At least 30 people died from cholera in Jigawa State in the past month, an official has said.
The Jigawa casualties add to the increasing death toll from the disease across Nigeria. Other states that have reported deaths from cholera in the past few weeks include Enugu, Benue, Plateau and Bayelsa.
The Permanent Secretary, Ministry of Health in Jigawa, Salisu Mu’azu, said the deaths were from the over 2,000 patients who tested positive for the disease in nine of the 27 local government areas of the state. Hadejia and Dutse local governments are the most affected, he said.
He blamed open defecation for the spread of the disease.
“Specifically in Hadejia LGA, the outbreak was due to open defecation from a nearby almajiri school that contaminated a water source,” he said.
The state government has shut down the water source pending further investigation, the official said.
He said rainfall washes faeces and other wastes into wells and water outlets that the residents use for domestic purposes.
Mr Mu’azu said the state government has directed the release of free drugs to the victims for immediate medical attention.
He said UNICEF and Doctors Without Borders have indicated readiness to partner with the state in mitigating the scourge from further spreading.
Water sanitation and hygiene
Amidst the cholera outbreak in Jigawa, the federal government certified 14 local government areas as Open Defecation Free (ODF) in the state.
The Minister of Water Resources, Suleiman Adamu, presented ODF certificates to the affected local government’s areas at Sule-tankarkar LGA during an official visit to the state on Monday.
The local councils declared open defecation free include Gagarawa, Birniwa, Guri, Sule-Tankarkar, Gwiwa, Kiyawa, Dutse, Buji, Birnin Kudu, Taura, Kafin Hausa, Auyo and Jahun.
Mr Adamu said the areas were declared open defecation free after over three million families in over 40,000 communities in the areas met the requirement of ODF protocol for hygiene promotion.
According to the minister, some of the conditions for attaining the ODF status include: communities must have eliminated open defecation by 100 per cent toilet use and increased ownership and sustainability of hygiene and sanitation services.
The Monday announcement of the cholera deaths in Jigawa occurs two days after the Enugu government confirmed that seven people died from the bacteria infection in a market in the state.
The Enugu State Ministry of Health said there was a cholera outbreak in New Artisan Market, Enugu, which resulted in the death of seven people in the market with 19 persons identified with the symptoms of loose stool and vomiting.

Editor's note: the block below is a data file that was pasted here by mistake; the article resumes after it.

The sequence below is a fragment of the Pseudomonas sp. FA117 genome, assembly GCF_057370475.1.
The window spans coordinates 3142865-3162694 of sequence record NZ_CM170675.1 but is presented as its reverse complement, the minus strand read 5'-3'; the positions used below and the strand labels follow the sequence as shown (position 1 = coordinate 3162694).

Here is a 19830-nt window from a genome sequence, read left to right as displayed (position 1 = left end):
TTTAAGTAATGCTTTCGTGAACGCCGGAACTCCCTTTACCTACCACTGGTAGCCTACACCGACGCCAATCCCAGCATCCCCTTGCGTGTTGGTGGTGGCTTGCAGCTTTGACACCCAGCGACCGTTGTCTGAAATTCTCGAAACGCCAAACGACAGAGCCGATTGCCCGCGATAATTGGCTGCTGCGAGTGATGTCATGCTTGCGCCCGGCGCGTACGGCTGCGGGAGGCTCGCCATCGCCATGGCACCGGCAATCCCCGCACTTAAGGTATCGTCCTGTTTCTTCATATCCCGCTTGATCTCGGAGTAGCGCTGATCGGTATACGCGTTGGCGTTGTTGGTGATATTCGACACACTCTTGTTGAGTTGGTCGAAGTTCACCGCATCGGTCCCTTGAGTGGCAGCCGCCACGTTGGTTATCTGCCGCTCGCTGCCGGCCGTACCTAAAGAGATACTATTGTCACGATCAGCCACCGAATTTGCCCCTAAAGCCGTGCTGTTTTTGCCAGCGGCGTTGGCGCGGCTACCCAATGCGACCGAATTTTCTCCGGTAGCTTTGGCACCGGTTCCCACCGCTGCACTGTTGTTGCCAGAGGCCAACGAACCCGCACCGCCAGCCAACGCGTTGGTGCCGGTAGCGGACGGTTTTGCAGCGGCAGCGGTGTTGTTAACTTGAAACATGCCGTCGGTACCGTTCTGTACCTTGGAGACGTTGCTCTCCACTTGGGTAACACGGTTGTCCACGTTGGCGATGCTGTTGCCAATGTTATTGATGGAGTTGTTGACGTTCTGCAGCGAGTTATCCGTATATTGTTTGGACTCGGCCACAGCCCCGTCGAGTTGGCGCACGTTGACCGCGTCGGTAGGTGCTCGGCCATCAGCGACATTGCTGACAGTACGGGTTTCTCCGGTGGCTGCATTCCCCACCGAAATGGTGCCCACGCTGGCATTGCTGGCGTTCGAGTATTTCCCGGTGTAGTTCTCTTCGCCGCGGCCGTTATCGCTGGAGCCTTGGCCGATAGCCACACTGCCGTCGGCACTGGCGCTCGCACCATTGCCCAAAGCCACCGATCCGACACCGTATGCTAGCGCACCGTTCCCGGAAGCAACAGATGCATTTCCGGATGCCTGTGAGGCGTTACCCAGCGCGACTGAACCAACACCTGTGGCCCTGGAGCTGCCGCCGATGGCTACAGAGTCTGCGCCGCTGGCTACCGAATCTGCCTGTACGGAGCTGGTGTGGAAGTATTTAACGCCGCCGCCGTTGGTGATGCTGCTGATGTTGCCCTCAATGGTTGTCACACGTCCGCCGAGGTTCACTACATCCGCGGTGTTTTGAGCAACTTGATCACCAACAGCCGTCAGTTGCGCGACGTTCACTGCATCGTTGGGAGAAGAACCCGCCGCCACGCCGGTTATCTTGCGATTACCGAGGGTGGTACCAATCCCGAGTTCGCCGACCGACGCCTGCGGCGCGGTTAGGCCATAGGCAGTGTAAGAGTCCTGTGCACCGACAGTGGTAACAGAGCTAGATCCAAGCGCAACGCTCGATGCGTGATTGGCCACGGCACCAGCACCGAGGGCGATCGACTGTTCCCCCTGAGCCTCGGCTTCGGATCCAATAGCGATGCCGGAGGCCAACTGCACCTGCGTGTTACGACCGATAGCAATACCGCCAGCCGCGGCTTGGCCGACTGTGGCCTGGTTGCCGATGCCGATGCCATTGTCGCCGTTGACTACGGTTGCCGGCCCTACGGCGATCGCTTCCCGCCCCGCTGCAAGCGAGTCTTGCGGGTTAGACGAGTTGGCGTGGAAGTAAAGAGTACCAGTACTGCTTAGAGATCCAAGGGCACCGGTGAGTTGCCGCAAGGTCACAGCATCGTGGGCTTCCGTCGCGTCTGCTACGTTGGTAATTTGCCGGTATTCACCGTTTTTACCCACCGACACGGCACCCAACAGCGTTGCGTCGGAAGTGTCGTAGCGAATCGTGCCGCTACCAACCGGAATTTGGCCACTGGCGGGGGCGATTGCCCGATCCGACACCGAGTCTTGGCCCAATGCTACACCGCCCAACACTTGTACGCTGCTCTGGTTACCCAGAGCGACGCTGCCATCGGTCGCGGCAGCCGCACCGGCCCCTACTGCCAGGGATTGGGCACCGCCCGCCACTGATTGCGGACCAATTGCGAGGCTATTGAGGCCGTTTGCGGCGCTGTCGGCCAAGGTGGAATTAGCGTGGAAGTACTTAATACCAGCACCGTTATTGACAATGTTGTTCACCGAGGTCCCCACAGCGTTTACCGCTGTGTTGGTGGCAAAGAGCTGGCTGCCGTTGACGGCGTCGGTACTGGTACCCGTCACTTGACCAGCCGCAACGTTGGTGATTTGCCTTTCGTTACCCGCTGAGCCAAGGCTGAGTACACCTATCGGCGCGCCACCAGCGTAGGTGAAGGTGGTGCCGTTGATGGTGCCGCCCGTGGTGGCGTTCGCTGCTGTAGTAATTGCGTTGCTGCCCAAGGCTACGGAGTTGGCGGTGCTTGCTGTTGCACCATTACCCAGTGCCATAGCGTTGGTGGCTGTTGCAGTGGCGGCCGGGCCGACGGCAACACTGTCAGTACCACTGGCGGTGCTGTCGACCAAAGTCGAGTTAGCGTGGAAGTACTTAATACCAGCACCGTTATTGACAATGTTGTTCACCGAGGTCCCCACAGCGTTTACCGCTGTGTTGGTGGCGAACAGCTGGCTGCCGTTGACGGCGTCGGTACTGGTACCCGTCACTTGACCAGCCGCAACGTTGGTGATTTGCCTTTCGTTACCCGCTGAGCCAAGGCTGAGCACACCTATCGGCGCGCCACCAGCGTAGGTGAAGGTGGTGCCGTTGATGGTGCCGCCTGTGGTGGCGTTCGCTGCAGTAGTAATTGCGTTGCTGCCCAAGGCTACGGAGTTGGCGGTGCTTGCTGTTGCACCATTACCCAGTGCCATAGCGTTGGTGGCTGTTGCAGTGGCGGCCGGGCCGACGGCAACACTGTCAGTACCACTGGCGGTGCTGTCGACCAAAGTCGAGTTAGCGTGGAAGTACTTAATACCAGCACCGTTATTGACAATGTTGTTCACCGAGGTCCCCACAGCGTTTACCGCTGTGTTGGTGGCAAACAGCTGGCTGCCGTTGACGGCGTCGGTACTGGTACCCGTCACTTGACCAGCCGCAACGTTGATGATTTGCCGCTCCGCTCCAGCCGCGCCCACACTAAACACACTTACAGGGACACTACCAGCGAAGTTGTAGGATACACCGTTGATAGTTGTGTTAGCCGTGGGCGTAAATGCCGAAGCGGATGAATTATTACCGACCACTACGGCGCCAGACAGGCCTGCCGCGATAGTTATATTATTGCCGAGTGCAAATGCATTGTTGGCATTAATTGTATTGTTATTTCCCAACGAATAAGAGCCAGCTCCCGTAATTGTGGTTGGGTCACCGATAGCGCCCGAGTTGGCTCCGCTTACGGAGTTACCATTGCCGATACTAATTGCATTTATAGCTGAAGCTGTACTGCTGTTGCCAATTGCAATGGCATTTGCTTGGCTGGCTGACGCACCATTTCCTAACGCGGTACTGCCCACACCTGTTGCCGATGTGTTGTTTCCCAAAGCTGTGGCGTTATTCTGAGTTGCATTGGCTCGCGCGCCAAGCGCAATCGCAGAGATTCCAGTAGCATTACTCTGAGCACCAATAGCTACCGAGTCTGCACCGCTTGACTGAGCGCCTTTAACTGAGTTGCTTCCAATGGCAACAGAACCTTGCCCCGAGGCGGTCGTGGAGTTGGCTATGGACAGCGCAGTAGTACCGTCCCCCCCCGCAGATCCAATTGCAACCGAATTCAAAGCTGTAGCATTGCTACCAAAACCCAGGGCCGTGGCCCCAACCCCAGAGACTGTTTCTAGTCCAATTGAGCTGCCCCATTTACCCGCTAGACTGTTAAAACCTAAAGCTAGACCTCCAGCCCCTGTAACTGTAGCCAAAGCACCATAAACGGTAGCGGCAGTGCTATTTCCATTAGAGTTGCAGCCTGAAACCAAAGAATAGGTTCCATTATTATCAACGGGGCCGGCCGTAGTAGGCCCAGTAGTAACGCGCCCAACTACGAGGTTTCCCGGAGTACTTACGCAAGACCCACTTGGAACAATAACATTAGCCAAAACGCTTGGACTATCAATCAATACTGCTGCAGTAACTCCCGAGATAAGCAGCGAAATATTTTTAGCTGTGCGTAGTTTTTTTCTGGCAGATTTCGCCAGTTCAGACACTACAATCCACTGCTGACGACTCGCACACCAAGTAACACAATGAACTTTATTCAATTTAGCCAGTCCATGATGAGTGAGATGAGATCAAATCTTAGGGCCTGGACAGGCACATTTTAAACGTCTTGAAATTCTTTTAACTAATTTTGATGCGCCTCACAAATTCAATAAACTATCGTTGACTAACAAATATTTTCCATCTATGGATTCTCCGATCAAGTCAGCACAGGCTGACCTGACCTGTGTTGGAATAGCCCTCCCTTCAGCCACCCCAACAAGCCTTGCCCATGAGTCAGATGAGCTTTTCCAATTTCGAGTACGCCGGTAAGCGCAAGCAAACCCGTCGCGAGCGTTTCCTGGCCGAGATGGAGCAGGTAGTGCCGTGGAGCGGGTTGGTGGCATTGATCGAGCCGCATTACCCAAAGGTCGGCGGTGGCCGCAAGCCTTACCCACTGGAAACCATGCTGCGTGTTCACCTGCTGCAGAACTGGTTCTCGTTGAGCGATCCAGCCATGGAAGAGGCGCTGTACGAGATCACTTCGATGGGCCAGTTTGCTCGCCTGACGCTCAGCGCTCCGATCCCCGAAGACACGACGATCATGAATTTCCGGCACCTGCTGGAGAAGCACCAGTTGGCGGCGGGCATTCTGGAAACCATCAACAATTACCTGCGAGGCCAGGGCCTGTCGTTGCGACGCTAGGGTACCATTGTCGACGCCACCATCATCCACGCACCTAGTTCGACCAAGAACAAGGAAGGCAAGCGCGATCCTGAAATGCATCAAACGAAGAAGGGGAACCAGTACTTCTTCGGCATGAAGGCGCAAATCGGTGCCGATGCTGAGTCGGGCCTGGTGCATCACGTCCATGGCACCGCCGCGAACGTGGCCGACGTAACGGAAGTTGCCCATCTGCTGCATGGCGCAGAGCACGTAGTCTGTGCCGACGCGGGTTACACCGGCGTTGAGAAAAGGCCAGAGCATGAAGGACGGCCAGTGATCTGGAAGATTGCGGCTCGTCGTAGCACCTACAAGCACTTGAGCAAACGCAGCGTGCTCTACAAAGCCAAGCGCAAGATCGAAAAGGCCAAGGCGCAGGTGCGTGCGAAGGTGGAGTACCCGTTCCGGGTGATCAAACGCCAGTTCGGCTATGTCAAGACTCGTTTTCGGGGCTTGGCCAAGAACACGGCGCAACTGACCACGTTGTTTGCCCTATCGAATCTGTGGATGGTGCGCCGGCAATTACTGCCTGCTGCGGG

PREMIUM TIMES reported how the Commissioner for Health in Enugu, Emmanuel Obi, disclosed in a Saturday statement that the ministry’s rapid response team, upon receiving reports of the incident, carried out an immediate investigation and “it was observed that the patients presented with sudden onset of passage of loose stool and vomiting”.
He added that “the ill persons identified within the area were immediately and safely evacuated to the state teaching hospital and are receiving treatment, while health education on safe and hygienic practices were given to the inhabitants of the market”.
According to the health commissioner, “further tests carried out by the State Ministry of Health at the Teaching Hospital revealed that all the persons were suffering from cholera.
Mr Obi explained that cholera “is an infection caused by some strains of the bacterium Vibrio cholerae. Risk factors are from poor sanitation, and contaminated drinking water.
“The classic symptom is large amounts of watery diarrhea that lasts a few days. Vomiting and muscle cramps may also occur. Symptoms range from none, to mild, to severe.
“Diarrhea can be so severe that it leads within hours to severe dehydration, electrolyte imbalance and even death. Symptoms start two hours to five days after exposure.”
“It is prevented by improvements in sanitation, use of clean water, hand washing and vaccines. Treatment involves replacement of lost body fluids orally or intravenously, zinc supplementation and antibiotics,” he said.